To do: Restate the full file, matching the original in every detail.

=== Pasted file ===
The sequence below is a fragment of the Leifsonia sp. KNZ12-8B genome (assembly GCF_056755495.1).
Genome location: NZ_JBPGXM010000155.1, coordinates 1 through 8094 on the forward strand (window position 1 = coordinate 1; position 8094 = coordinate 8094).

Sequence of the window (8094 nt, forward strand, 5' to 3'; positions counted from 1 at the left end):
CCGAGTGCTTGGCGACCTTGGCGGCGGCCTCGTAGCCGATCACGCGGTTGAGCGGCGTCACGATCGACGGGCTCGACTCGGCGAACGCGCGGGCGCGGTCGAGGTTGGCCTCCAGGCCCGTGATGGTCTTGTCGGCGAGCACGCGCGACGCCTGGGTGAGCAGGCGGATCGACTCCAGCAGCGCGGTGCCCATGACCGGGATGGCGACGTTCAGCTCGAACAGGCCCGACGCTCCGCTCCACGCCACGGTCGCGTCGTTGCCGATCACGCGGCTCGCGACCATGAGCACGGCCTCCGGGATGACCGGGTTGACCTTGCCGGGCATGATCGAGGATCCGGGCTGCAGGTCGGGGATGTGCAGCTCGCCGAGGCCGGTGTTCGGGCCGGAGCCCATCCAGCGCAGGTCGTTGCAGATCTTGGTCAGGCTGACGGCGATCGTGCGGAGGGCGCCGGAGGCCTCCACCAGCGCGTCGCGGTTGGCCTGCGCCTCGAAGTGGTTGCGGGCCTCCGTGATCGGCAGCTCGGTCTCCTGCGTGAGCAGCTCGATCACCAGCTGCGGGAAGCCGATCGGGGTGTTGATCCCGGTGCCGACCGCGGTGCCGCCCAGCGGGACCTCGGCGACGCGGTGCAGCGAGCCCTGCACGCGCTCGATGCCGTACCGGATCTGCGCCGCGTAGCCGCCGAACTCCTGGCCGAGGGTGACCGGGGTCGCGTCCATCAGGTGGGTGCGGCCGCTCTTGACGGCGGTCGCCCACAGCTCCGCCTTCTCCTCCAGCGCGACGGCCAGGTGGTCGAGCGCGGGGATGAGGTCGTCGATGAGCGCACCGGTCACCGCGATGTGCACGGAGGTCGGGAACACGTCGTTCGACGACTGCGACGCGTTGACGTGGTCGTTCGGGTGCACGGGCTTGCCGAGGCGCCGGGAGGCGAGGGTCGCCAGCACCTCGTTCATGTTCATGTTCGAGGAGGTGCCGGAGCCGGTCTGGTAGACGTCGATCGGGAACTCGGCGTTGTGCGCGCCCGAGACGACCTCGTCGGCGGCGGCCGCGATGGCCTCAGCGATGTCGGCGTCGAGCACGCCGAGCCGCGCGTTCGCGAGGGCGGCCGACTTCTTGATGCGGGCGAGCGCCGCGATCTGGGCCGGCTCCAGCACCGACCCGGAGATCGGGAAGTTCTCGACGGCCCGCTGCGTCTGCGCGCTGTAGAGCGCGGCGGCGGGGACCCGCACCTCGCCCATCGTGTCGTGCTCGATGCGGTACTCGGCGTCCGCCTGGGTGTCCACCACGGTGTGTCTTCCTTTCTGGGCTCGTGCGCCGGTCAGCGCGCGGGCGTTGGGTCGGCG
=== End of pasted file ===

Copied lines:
The sequence below is a fragment of the Leifsonia sp. KNZ12-8B genome (assembly GCF_056755495.1).
Genome location: NZ_JBPGXM010000155.1, coordinates 1 through 8094 on the forward strand (window position 1 = coordinate 1; position 8094 = coordinate 8094).

Sequence of the window (8094 nt, forward strand, 5' to 3'; positions counted from 1 at the left end):
CCGAGTGCTTGGCGACCTTGGCGGCGGCCTCGTAGCCGATCACGCGGTTGAGCGGCGTCACGATCGACGGGCTCGACTCGGCGAACGCGCGGGCGCGGTCGAGGTTGGCCTCCAGGCCCGTGATGGTCTTGTCGGCGAGCACGCGCGACGCCTGGGTGAGCAGGCGGATCGACTCCAGCAGCGCGGTGCCCATGACCGGGATGGCGACGTTCAGCTCGAACAGGCCCGACGCTCCGCTCCACGCCACGGTCGCGTCGTTGCCGATCACGCGGCTCGCGACCATGAGCACGGCCTCCGGGATGACCGGGTTGACCTTGCCGGGCATGATCGAGGATCCGGGCTGCAGGTCGGGGATGTGCAGCTCGCCGAGGCCGGTGTTCGGGCCGGAGCCCATCCAGCGCAGGTCGTTGCAGATCTTGGTCAGGCTGACGGCGATCGTGCGGAGGGCGCCGGAGGCCTCCACCAGCGCGTCGCGGTTGGCCTGCGCCTCGAAGTGGTTGCGGGCCTCCGTGATCGGCAGCTCGGTCTCCTGCGTGAGCAGCTCGATCACCAGCTGCGGGAAGCCGATCGGGGTGTTGATCCCGGTGCCGACCGCGGTGCCGCCCAGCGGGACCTCGGCGACGCGGTGCAGCGAGCCCTGCACGCGCTCGATGCCGTACCGGATCTGCGCCGCGTAGCCGCCGAACTCCTGGCCGAGGGTGACCGGGGTCGCGTCCATCAGGTGGGTGCGGCCGCTCTTGACGGCGGTCGCCCACAGCTCCGCCTTCTCCTCCAGCGCGACGGCCAGGTGGTCGAGCGCGGGGATGAGGTCGTCGATGAGCGCACCGGTCACCGCGATGTGCACGGAGGTCGGGAACACGTCGTTCGACGACTGCGACGCGTTGACGTGGTCGTTCGGGTGCACGGGCTTGCCGAGGCGCCGGGAGGCGAGGGTCGCCAGCACCTCGTTCATGTTCATGTTCGAGGAGGTGCCGGAGCCGGTCTGGTAGACGTCGATCGGGAACTCGGCGTTGTGCGCGCCCGAGACGACCTCGTCGGCGGCGGCCGCGATGGCCTCAGCGATGTCGGCGTCGAGCACGCCGAGCCGCGCGTTCGCGAGGGCGGCCGACTTCTTGATGCGGGCGAGCGCCGCGATCTGGGCCGGCTCCAGCACCGACCCGGAGATCGGGAAGTTCTCGACGGCCCGCTGCGTCTGCGCGCTGTAGAGCGCGGCGGCGGGGACCCGCACCTCGCCCATCGTGTCGTGCTCGATGCGGTACTCGGCGTCCGCCTGGGTGTCCACCACGGTGTGTCTTCCTTTCTGGGCTCGTGCGCCGGTCAGCGCGCGGGCGTTGGGTCGGCG